Dr. Jason Wuttke, a pediatric psychiatrist at Ochsner Health System, offers some tips for alleviating the fear and apprehension:
• Have a plan. Just like a fire drill, kids need to know there is a plan in place. Kids will feel relieved if they know the adults in their lives have taken precautions to protect them.
• Explain the plan. As the storm season approaches there could be signs that kids, just like everyone else, are feeling mounting anxiety. Some of the tension can be eased if you explain the plan and give them clear, succinct, step-by-step information that is easy for them to understand.
• Manage your own anxiety. Kids often look to their parents' feelings to determine their own, especially in a crisis situation. It is important for parents to manage their own anxiety -- and get help to do it if they need to -- so they won't pass that anxiety onto their children. Kids whose parents are experiencing Post Traumatic Stress Disorder (PTSD) symptoms are at a much higher risk for experiencing PTSD themselves. Calm, supportive reactions from parents in anticipation of an evacuation or crisis will go a long way toward alleviating stress responses in their kids.
• Maintain a routine. While it is anything but routine to evacuate for a hurricane, it is important to try and maintain similar meal times, bed times, etc. for kids. Establishing a routine once you're settled away from home will help children feel as normal as is possible.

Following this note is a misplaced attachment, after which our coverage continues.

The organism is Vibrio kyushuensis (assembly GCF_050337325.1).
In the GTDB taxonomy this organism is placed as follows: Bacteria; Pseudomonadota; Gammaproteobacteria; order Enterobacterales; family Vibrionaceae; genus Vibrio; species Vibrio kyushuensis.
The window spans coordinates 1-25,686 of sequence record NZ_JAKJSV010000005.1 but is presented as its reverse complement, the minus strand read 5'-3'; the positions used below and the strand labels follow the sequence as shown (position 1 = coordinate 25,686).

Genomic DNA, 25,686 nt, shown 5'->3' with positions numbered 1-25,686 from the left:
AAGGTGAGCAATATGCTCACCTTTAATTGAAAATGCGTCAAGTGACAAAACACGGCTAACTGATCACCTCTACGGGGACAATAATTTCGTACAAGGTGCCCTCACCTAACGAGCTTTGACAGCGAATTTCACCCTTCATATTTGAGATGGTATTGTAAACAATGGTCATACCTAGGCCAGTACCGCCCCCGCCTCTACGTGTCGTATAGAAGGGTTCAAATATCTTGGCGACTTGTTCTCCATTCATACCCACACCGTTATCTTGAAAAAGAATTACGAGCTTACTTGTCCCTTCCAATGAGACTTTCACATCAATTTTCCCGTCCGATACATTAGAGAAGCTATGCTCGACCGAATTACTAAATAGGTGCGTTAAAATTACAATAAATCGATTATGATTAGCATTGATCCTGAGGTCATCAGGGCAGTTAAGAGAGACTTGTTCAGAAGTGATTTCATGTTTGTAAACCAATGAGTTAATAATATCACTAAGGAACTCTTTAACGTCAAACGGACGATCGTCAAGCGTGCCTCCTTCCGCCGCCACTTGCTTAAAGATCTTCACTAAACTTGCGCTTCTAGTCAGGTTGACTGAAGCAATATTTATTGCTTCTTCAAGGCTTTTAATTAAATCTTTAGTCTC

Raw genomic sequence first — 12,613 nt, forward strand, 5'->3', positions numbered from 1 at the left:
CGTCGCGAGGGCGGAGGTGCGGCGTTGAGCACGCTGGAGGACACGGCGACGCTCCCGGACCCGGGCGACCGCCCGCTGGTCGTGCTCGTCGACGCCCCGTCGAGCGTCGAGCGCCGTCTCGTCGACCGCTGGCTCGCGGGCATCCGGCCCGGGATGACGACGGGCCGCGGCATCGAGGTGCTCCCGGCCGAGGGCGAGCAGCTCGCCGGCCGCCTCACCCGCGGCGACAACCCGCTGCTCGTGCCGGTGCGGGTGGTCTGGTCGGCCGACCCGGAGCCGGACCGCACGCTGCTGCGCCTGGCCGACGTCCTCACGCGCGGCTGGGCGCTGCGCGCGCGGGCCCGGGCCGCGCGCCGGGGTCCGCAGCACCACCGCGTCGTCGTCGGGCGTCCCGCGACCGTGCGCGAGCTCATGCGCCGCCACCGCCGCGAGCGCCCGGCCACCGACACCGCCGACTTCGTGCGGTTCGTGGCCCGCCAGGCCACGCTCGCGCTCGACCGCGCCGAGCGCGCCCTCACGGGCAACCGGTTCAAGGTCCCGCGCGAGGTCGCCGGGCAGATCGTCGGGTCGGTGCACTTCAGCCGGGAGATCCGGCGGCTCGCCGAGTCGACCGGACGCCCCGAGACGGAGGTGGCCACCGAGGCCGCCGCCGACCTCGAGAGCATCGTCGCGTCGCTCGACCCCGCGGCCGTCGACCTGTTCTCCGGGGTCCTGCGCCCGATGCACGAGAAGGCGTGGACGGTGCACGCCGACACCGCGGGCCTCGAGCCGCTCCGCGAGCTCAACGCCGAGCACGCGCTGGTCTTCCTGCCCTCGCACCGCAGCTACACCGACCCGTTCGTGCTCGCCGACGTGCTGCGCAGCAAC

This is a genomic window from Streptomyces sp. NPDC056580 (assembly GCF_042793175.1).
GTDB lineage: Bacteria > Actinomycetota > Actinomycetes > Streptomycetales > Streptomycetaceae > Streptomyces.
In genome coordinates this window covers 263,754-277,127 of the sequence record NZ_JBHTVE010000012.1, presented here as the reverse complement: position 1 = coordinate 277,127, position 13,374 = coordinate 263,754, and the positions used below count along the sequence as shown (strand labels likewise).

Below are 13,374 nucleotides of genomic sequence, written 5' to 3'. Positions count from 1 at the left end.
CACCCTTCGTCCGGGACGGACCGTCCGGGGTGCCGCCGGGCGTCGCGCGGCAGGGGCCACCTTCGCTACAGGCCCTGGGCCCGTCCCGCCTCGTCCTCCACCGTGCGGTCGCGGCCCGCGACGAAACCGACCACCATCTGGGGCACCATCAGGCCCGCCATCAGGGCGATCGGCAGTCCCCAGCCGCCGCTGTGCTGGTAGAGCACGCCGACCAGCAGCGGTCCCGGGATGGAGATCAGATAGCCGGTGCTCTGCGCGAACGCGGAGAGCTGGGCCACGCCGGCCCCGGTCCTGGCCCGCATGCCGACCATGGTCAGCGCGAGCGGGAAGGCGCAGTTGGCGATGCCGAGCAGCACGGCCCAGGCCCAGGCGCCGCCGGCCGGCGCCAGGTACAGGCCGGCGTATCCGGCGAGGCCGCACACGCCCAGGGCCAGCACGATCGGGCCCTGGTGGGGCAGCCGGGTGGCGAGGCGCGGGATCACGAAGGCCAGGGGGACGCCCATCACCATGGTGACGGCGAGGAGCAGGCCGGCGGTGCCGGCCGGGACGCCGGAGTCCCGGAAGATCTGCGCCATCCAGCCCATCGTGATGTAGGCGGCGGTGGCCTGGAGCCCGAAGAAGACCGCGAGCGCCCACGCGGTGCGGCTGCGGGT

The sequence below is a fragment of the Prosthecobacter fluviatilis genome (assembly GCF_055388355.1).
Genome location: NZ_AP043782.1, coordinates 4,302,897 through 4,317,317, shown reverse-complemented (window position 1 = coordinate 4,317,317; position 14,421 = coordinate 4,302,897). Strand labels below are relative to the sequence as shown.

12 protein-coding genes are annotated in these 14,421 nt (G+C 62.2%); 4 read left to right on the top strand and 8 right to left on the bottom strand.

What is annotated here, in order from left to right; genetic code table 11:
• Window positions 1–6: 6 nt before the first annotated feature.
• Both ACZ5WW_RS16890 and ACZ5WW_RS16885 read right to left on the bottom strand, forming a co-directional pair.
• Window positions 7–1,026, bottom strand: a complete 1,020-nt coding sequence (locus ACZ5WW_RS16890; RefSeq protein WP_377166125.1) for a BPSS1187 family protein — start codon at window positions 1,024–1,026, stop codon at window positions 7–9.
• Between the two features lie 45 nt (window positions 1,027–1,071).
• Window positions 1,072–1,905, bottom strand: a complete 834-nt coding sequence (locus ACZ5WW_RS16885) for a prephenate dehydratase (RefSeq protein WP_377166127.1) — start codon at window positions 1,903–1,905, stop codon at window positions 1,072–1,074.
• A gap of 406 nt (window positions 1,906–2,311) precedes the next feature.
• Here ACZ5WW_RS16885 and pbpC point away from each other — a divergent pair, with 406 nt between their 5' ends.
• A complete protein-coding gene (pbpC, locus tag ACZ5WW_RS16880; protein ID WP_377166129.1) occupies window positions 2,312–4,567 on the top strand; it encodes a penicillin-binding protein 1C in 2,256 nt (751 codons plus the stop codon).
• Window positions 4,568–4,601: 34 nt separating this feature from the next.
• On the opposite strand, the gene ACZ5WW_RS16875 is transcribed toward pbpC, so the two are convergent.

• Stay stimulated. It is also important during an evacuation to make sure kids are mentally and physically stimulated even though they are not in school. You don't want them sitting around allowing unnecessary anxiety to build.
• Monitor media overload. Parents need information, but 24/7 TV news usually is going overboard and can be overwhelming and anxiety-provoking, especially for younger children.
All of the same points hold true for the elderly as well. In addition, there are some extra steps to be taken for the elderly.
• Prepare to shorten the trip. Some elderly may not be able to endure an especially long evacuation. Be prepared to break up the driving and possibly stop along the way to your final destination.
• Know their medical needs and history. It is important to prepare these records ahead of time, because in a high-stress situation they may not be able to administer their normal treatment themselves and may need an extended supply of their medication.
• Convince them to leave. Probably the most frustrating part of dealing with the elderly in an evacuation is that some will refuse to leave. The conditions inside the city will always be worse than outside for the elderly, especially because they are more dependent on electricity and gas. Many of the deaths from last year were caused by heat exhaustion from the lack of air conditioning. If a senior is being stubborn, plead with them and explain that conditions in the city could be quite uncomfortable and even unsafe.
• Have a Plan B and C. It is a good idea to have backup plans in place to avoid stress if your original plan goes awry.